NCIP: No counterpart fund for ancestral domain application requirements

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The absence of counterpart fund from the National Commission on Indigenous People (NCIP) for the delineation and preparation of the application of Ancestral Domain for Indigenous People (IP) in the northern barangays of Puerto Princesa caused the delay of the process.

This was the outcome of the Committee Hearing on Thursday of the Sangguniang Panlungsod’s (SP) Committee on Legal Matters chaired by City Councilor Atty. Nesario G. Awat.

The City Government allocated P500,000 as counterpart to the NCIP for the delineation survey and other preparation for the Ancestral Domain declaration in seven northern barangays of Puerto Princesa covering an estimated 110,000 hectares intenfed for Batak indigenous people.

However, NCIP provincial head, Engr. Roldan Parangue admitted that their office does not have available funds and they rely only to support from their higher office or from associations supportive of IP.

“Sa ngayon ay wala talagang budget. Nakadepende kami sa private agencies na nagbibigay at hinihingi namin ang kanilang suporta o kaya kung kailangan ay we will endorse it to our higher office,” Engr. Parangue explained.

The budget allocated by the city government is under Maintenance and Other Operating Expenditures (MOOE) and should be disbursed and utilized before the end of 2019, or else it will be reverted back to the General Fund of the city’s budget.

Atty. Awat suggested the NCIP to coordinate with IP leaders like John Mart Salunday and prepare a Program of Work (POW) to facilitate the release and utilization of the funds from the city coffers intended for the IP. This is for the purpose of maximizing the use of the funds to benefit the IP communities.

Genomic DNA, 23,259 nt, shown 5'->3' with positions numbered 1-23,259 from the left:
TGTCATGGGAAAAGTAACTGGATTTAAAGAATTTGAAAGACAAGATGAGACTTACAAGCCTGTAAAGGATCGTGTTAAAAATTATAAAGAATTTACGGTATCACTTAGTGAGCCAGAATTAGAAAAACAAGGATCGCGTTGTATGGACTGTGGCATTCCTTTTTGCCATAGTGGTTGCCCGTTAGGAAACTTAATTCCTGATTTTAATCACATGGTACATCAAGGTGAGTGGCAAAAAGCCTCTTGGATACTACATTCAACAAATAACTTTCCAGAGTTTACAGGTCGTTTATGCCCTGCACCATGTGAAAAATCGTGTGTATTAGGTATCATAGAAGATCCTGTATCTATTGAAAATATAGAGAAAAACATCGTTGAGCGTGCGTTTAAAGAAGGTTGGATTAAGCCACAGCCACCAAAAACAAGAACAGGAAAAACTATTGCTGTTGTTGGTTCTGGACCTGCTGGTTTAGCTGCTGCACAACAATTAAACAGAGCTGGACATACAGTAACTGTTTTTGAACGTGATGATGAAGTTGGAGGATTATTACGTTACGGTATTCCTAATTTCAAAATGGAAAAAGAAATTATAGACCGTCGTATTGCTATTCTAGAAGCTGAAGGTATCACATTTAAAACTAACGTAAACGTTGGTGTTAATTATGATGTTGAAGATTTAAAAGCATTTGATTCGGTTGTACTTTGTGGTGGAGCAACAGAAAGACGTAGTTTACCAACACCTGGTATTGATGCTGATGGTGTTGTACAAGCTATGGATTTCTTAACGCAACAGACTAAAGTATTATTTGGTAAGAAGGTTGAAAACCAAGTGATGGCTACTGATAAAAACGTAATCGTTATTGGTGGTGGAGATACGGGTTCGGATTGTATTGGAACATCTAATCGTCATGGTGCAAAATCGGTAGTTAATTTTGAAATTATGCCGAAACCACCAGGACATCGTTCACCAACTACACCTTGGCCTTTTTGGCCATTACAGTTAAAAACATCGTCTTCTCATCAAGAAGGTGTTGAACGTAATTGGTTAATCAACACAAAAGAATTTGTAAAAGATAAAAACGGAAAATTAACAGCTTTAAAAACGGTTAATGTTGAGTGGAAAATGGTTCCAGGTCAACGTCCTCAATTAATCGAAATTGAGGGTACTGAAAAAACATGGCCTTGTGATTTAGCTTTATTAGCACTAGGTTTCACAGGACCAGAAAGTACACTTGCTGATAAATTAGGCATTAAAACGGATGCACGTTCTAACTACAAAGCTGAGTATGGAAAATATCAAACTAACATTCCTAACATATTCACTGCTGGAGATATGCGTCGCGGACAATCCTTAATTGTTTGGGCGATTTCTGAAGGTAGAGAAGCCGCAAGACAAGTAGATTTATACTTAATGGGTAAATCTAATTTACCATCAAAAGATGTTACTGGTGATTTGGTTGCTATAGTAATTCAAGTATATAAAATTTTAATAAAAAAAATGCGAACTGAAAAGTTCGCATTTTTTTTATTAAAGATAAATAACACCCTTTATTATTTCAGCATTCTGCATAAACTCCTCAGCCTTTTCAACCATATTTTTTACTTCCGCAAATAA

Three weeks earlier, Atty. Awat delivered a privillege speech during the SP session criticizing the lack of funds from NCIP to support the move of the IP to declare ancestral lands in the city.

Awat further expressed his dismay that the NCIP could have significantly help the needs of the IP should it have sufficient funds and resources.

Indigenous People Mandatory Representative (IPMR) and city council’s ex officio member Nestor Saavedra said that they will seek the support of Congressman Gil Acosta since NCIP has no funds for the purpose.

Atty. Awat said that the Indigenous Peoples Rights Act (IPRA) is a well-crafted law to help uplift the lives of the IP but its agency the NCIP lacks the resources to help the IPs.

“Kawawa talaga ang opisina nila sa NCIP. Parang hindi sila sakop ng gobyerno. Kaganda ganda ng batas na IPRA para matulungan ang mga katutubo pero ang NCIP ay walang budget,” Atty. Awat said.

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